Thursday, May 09, 2013
Opium - "A Source of Stability" Says U.S. Army
If the mightiest military in the world is okay with the opium trade then what are we doing busting kids for pot?
The current opium policy of American forces in Afghanistan is strictly "hands off." You don't destroy it, you don't trample through opium fields, you don't even encourage the farmers to plant something else.
“They’re a source of stability,” Maj. Charles Ford, the bookish operations officer at 3-41 Infantry, says of Afghanistan’s poppies. Sitting in a plywood-walled office at a Forward Operating Base in Kandahar city in early April, Ford cites all the people in Afghanistan who rely on poppies for some or all of their income: the Taliban, granted, but also millions of everyday farmers and their families as well as all levels of corrupt Afghan government from the subdistricts up to Kabul.
Fortunately for all these groups, there are some 400,000 acres of poppies in Afghanistan — “enough to go around,” according to Ford, who is responsible for devising his battalion’s combat strategy. Plentiful and lucrative — 15 pounds of poppy paste, the output of a typical acre family plot, sells for around $600 in a country where $.25 buys bread for a day — the illicit crop offers “access to prosperity” for much of Afghanistan. And that access is all that most Afghans really want.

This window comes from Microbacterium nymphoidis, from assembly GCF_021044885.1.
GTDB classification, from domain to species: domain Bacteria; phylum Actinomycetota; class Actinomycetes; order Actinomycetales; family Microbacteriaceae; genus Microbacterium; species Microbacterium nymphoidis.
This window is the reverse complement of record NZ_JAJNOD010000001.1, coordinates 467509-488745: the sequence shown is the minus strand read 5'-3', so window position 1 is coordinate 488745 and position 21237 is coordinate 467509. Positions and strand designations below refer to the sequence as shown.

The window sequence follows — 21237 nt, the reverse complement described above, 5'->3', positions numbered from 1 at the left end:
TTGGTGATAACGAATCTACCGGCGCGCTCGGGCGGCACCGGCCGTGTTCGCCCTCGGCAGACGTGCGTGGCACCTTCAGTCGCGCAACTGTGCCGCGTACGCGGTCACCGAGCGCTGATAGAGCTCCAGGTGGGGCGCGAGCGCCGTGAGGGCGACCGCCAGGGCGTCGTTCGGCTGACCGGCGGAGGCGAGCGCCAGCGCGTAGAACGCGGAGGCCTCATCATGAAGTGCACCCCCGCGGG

Leave the poppies alone, and most Afghans will happily go about their business farming and selling the colorful crop — or so Ford’s line of thinking goes. Granted, once processed into heroin and distributed in Russian and European cities, heroin can become a pretty serious danger to public health. But that, frankly, is not the U.S. Army’s problem, whereas Afghan security is.
Conversely, attempting to eradicate poppies — as has been the Army’s policy in the recent past — could mean destitution for countless Afghans. Sure, destroying the flowers might deprive the Taliban of one of its major revenue streams, but the violent popular backlash against eradication would probably represent a net victory for the insurgent group.